|New Hydrogen Catalyst Takes off Like a Rocket|
The next generation of low-cost fuel cells could take your home off the grid and free your car from the gas pump with clean, renewable energy, and researchers at Pacific Northwest National Laboratory have brought us one step closer to that future.
The team has deployed a biomimicry-based hydrogen production process that combines high speed with high energy efficiency, thanks to a catalyst that “lights up like a rocket.”
An obstacle for low-cost fuel cells
So far, researchers have found ways to make cheaper nickel-based catalysts work more quickly, or use less energy, but not both at the same time.
In its initial form, the team’s “imitation” hydrogenase catalyst could produce hydrogen molecules at a snail’s pace of about 1,000 per second.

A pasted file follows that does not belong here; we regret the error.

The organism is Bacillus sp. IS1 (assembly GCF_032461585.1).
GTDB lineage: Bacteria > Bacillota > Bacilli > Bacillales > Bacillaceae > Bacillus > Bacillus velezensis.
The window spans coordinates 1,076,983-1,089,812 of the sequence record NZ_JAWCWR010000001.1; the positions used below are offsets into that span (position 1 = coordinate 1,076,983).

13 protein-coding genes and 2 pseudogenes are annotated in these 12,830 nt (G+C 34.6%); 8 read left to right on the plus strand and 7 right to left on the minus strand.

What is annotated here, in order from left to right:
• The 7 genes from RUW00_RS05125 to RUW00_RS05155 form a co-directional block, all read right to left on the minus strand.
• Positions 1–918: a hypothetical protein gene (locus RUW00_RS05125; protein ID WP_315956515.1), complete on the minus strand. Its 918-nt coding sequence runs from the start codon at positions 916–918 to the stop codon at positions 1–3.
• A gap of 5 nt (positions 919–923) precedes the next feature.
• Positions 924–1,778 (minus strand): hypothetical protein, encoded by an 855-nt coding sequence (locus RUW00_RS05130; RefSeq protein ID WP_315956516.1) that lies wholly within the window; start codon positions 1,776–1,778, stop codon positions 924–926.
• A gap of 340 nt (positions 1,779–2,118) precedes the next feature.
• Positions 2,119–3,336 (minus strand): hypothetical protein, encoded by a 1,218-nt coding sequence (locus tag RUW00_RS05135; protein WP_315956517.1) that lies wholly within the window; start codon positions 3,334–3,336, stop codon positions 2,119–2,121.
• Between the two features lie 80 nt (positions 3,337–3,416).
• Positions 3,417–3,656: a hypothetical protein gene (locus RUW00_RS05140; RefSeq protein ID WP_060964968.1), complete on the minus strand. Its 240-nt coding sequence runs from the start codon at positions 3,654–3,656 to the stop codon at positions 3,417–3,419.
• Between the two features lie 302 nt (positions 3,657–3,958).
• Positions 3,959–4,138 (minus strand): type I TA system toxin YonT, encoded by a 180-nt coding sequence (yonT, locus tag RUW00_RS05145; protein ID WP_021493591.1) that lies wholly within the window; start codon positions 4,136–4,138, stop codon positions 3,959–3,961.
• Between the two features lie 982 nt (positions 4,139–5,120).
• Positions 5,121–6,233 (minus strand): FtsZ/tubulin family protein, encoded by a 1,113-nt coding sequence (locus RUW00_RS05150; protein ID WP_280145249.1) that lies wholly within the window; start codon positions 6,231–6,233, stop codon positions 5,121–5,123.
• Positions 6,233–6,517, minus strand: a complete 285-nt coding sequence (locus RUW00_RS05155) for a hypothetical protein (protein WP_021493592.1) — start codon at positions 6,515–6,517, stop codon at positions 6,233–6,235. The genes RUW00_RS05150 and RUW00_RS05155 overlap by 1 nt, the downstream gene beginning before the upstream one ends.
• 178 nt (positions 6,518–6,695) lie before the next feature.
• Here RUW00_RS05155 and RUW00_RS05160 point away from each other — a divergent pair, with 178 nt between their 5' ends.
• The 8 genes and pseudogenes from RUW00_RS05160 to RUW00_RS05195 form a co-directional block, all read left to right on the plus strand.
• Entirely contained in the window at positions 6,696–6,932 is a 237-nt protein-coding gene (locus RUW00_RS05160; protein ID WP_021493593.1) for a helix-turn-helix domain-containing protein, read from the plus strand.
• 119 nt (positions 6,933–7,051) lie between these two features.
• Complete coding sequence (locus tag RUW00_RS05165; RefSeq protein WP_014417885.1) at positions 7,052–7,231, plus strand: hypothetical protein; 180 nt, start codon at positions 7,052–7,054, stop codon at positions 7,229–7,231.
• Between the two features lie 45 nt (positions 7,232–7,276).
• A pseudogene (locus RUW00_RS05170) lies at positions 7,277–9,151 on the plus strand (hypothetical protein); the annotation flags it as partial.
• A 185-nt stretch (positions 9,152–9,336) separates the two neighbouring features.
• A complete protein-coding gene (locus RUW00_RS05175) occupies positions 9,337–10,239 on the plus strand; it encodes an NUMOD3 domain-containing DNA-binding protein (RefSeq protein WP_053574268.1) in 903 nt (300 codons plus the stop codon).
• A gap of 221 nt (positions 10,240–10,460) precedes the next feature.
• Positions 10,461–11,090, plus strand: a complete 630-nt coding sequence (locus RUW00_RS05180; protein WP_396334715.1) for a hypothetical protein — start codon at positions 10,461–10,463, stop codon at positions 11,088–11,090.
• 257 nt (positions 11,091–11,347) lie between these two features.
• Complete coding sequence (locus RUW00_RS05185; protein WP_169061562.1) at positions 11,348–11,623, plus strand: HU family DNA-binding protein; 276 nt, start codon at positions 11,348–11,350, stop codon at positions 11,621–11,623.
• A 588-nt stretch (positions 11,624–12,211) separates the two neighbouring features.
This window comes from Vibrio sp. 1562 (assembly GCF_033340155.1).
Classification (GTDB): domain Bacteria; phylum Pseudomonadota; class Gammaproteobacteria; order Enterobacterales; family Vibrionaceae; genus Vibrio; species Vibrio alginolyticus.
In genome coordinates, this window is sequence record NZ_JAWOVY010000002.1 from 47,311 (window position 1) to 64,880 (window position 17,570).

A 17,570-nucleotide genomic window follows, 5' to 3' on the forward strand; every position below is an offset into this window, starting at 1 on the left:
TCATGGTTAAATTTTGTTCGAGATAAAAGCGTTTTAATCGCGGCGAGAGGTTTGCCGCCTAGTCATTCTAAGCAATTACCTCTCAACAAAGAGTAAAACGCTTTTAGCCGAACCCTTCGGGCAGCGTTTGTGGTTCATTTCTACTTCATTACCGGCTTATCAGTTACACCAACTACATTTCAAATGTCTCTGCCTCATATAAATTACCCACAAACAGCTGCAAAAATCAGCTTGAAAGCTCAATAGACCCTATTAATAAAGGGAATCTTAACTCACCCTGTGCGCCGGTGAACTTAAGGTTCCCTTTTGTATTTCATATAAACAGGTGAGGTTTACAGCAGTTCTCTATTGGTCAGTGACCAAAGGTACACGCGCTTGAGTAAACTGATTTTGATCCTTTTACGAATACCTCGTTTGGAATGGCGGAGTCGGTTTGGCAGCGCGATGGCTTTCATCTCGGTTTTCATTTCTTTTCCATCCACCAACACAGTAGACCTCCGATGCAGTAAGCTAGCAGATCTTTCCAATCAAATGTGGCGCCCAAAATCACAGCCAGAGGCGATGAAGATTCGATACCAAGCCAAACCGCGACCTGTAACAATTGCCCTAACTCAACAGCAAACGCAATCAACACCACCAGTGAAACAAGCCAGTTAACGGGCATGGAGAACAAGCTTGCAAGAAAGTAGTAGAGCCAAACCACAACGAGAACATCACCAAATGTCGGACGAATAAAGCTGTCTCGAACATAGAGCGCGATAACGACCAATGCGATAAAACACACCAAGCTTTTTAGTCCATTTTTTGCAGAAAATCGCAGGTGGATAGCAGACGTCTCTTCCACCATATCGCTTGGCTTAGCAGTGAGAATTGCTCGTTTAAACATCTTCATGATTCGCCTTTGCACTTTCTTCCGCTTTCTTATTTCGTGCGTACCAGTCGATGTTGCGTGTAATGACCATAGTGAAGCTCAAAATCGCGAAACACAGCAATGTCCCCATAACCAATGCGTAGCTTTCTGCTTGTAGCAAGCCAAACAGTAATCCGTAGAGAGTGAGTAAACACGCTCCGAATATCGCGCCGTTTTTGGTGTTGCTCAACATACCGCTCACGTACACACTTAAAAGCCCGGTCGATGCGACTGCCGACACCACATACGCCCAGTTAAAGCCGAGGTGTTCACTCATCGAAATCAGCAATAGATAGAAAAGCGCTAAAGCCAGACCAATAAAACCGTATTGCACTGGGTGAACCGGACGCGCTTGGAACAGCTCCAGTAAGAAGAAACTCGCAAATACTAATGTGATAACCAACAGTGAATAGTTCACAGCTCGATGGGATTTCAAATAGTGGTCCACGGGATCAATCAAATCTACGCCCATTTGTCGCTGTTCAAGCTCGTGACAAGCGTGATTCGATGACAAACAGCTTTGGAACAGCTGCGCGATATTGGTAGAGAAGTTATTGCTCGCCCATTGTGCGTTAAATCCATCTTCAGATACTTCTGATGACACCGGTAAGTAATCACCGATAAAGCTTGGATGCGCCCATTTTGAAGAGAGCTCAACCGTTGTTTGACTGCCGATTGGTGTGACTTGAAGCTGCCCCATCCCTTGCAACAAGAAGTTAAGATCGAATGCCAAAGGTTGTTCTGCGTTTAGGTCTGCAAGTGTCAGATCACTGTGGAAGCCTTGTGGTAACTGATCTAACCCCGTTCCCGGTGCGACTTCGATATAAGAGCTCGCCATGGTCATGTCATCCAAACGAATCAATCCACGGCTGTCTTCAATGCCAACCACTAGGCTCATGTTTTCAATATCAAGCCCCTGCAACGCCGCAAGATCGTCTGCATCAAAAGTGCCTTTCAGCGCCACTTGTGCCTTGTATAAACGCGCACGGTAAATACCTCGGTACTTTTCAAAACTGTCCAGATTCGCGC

It could also produce at the rate of 100,000 per second, but only under energy-intensive conditions.
The breakthrough came when the team dissolved the catalyst in a solution of salts called an ionic liquid. When they slowly added water to the mix, the catalyst began to light up “like a rocket” according to PNNL chemist John Roberts.
At its best rate, the catalyst cranked out 53,000 molecules of hydrogen per second without a loss of energy efficiency.
Next steps for biomimicry fuel cells
For now, the team will continue to study the catalyst in its dissolvable form, but for real-world applications they will eventually need to bind it to a fixed surface.
Source: GO MEDIA: Writen by TINA CASEY